Where Is My Country
Where is my goddamn country
whose floods disarm roads and
neighbours track the shame
of torn bras and underwear in the rain.
Don’t you look don’t you turn away
don’t you leave this is my country
let me see your travel papers
thwak! my stamp my face my words
my language impossible to leave without it
promises detain me
I’m not going anywhere today.
Where is my country?
The one I wrote about but in the wrong
accent saying things I never meant
as the wheels sucked up the clay from the riverbed
and sprayed it onto our faces
hardening into masks that hurt when we smiled
not that we tried, it wasn’t that kind of wild.
It was the time you held out your hands
at the border crossing and the agent said
I know another name we can call you and that was that
you fled like the coward you are, my history
is full of people like you.
Where is my country?
A cliff leaning against the ocean where you hold my arms
behind my back and spread my legs
for inspection with the tip of your soft boot.
You ask where was I born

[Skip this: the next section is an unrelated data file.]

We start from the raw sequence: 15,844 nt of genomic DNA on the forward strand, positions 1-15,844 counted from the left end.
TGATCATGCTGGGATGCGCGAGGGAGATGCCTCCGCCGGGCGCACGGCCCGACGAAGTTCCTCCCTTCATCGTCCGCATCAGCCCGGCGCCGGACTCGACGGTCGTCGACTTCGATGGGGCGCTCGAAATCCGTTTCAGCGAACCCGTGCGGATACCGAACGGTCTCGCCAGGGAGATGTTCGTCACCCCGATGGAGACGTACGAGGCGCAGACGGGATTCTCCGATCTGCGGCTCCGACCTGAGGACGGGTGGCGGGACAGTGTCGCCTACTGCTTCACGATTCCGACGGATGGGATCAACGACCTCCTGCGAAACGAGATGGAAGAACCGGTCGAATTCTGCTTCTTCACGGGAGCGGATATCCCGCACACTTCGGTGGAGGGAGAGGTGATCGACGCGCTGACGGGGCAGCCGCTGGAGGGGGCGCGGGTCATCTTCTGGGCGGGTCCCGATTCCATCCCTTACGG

who were my parents why did I leave
who sent me in whom do I believe
until it’s too much even for you and
my laughter cuts your serious face
Where is my country.
Too many allegiances what a luxury to have
just one language one religion one mountain one
valley one lover, you know, that country.
The one we saw in a movie
where he smiled like a compass
and she said look at me like you mean it
look at me like you know me
like your dreams aren’t full of weaponry
like the length of your arms aren’t a boundary
and he did and when no one
was watching she handed
him her passport
I am an adult.
But to my mother, I have always been a kid.
When I left her three years ago by moving to Montreal, she sold our apartment and asked my father to move. Unfortunately—or fortunately—she couldn’t get a permanent residency.
She spends ten dollars a day calling me from Iran. Nowadays in Iran, ten dollars would let you go to the best restaurants and eat delicious Iranian luxuries.
But she prefers to call me instead. Every other hour, she calls me to confirm that I ate my breakfast, my brunch, my lunch, my coffee and cake, my dinner, my after-dinner meal, and drank my milk before sleep.